Pipeline

Offering products that women want

Daré is committed to identifying, licensing and developing candidates that expand options, improve outcomes, and enhance safety for women across the broad spectrum of reproductive health. 


Non-hormonal monthly contraceptive - Ovaprene®

Ovaprene® is a clinical stage, non-hormonal contraceptive ring intended to provide protection over multiple weeks of use, require no intervention at the time of intercourse, and fill a void in today’s contraception method mix. It represents a new approach to contraception and if approved, will represent a new birth control category. 

Different by design

Today, there is a need for a safe non-hormonal contraceptive method that does not require action at the time of intercourse and that provides a level of “typical use” contraception effectiveness approaching that of hormones. The most popular short-acting non-hormonal contraceptive options include condoms and spermicides, methods that lack convenience and have modest “typical use” efficacy ranging from 72-82%.​

We believe that a non-hormonal monthly contraceptive ring that is convenient (inserted and worn for multiple weeks), safe and demonstrates typical use effectiveness comparable to diaphragms, pills, patches and hormonal rings (which have 88-91% contraceptive effectiveness in “typical use”) has the potential to capture market share across the broad spectrum of short-acting methods, primarily from non-hormonal contraceptive users and current non-users of any form of contraception, but also from a small segment of hormonal contraceptive users.​

Women value convenience and safety. Most women would prefer a contraceptive method they don’t need to remember to take every day and that does not require action at the time of intercourse. A contraceptive ring, whose monthly use is initiated and controlled by a woman, has numerous attributes that women find appealing:

  • An estimated 67% of women said that a monthly vaginal ring has most of the features they deemed extremely important.
  • Nearly 85% would prefer a monthly option with a lower hormone dose than the oral birth control pill.
  • An estimated 80% of women currently use a non-coital dependent method.


Ovaprene® is designed to provide multiple weeks of contraceptive protection without the use of hormones. ​


Ovaprene® has a custom intravaginal ring design, with a permeable mesh in the center a small silicone ring that creates a partial barrier to sperm, and a mechanism to release locally acting spermiostatic agents through the ring. The silicone ring release a locally acting spermiostatic agent through the ring. The silicone ring releases ferrous gluconate which acts to create a spermiostatic environment. The non-braided multi-filament mesh component functions as a physical barrier to sperm. The unique combination of these two complementary approaches seeks to produce attractive contraceptive efficacy outcomes that are consistent with the most effective barrier option, the diaphragm, and short-acting hormonal options (pill, patches and vaginal ring) that provide 88-91% effectiveness in “typical use”.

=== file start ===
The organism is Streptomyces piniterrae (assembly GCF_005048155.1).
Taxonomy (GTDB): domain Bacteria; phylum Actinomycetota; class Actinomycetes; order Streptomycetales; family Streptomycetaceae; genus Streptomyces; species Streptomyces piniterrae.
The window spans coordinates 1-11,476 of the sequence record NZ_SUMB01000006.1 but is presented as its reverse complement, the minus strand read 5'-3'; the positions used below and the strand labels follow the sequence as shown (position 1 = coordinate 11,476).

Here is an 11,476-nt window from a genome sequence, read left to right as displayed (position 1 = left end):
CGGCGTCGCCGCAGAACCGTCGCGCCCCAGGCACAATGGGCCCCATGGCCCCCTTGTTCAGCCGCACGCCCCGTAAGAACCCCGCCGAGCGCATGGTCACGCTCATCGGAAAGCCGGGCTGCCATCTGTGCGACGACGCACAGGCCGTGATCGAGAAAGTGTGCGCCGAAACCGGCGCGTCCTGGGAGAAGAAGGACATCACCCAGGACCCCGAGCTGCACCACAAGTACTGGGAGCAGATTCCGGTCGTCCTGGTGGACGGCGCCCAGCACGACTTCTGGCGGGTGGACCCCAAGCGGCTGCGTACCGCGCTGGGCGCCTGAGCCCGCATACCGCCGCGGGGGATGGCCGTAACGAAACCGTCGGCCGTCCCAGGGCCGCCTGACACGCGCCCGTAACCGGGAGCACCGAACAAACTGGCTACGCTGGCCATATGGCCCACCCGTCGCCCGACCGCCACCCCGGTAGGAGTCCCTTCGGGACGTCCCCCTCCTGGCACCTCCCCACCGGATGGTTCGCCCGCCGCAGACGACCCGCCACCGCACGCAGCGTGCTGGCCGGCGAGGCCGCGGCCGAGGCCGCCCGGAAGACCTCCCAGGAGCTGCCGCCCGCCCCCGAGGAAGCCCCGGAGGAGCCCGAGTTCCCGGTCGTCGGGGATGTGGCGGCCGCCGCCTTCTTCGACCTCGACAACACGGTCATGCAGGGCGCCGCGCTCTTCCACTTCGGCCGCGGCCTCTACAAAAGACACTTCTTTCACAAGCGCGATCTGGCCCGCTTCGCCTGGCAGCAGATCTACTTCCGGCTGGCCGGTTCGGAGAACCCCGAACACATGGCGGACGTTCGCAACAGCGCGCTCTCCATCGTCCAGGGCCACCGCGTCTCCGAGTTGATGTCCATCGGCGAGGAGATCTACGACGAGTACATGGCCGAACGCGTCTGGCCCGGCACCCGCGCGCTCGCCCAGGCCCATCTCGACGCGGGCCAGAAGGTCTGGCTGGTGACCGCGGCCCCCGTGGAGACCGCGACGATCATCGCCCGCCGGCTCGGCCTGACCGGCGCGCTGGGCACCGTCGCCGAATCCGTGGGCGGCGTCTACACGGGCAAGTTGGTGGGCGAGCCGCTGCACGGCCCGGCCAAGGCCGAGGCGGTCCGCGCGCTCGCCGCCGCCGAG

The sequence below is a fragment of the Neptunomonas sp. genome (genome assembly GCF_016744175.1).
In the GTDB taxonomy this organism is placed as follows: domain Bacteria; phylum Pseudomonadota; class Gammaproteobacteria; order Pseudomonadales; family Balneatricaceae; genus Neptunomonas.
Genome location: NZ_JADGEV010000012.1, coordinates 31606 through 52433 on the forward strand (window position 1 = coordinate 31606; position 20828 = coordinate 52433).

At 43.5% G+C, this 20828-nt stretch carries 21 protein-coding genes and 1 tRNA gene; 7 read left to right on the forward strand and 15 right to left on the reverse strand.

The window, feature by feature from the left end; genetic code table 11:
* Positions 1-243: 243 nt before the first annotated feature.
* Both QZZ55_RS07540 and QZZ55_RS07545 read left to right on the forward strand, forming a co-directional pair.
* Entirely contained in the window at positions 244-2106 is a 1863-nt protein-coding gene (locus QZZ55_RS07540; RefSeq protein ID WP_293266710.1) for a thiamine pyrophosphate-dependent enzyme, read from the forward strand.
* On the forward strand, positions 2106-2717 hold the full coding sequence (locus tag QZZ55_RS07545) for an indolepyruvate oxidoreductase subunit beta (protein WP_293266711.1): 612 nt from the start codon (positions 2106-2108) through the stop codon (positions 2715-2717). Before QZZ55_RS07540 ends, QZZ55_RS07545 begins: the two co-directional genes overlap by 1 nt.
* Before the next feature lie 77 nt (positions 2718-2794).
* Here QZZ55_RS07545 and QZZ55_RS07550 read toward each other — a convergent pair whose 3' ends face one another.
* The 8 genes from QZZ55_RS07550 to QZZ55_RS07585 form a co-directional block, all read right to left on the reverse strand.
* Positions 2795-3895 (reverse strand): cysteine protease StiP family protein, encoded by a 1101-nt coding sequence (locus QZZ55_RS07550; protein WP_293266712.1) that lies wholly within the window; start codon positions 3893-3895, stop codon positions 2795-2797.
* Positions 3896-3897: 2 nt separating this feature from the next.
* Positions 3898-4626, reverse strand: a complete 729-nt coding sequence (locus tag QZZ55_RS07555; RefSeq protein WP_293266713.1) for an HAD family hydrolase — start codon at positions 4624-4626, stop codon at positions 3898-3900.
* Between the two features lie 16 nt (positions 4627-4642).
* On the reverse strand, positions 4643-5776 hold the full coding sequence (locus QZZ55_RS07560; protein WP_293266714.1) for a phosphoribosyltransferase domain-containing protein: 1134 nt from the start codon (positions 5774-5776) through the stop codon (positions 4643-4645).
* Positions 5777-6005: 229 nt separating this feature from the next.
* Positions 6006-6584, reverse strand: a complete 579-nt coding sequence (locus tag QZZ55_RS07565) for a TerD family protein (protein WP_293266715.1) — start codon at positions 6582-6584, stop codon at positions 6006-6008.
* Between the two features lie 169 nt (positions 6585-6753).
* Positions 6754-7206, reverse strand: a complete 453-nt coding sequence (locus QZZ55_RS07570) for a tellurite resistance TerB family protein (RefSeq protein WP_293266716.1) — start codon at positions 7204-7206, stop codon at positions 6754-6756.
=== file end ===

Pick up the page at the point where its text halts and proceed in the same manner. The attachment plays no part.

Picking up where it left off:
Encouraging Results To Date

In a pilot clinical study conducted in 21 women, Ovaprene® demonstrated the ability to immobilize sperm and prevent their progression into the cervical mucus. The study also demonstrated the acceptability of the device to both partners. No serious adverse events were reported. (Journal of Reproductive Medicine 2009; 54:685–690)

​Ongoing Clinical Development

The FDA previously determined that the division to lead the review of Ovaprene® will be the Center for Devices and Radiological Health (CDRH) and that Premarket Approval, or PMA, from the FDA will be necessary to market Ovaprene® in the United States. We believe the clinical development plan for Ovaprene® will be guided by the size, structure and results of other barrier contraceptive devices using active agents that obtained approval from CDRH. We believe those other product development plans leading to FDA approvals provide a good indication of the FDA requirements likely to be required for Ovaprene®. Specifically, in addition to demonstrating biocompatibility and safety, we expect the clinical requirements for FDA approval for Ovaprene® to be: obtaining safety and preliminary efficacy data in a postcoital test (“PCT”) clinical trial, and conducting one large, single arm safety and efficacy study, the pivotal clinical trial.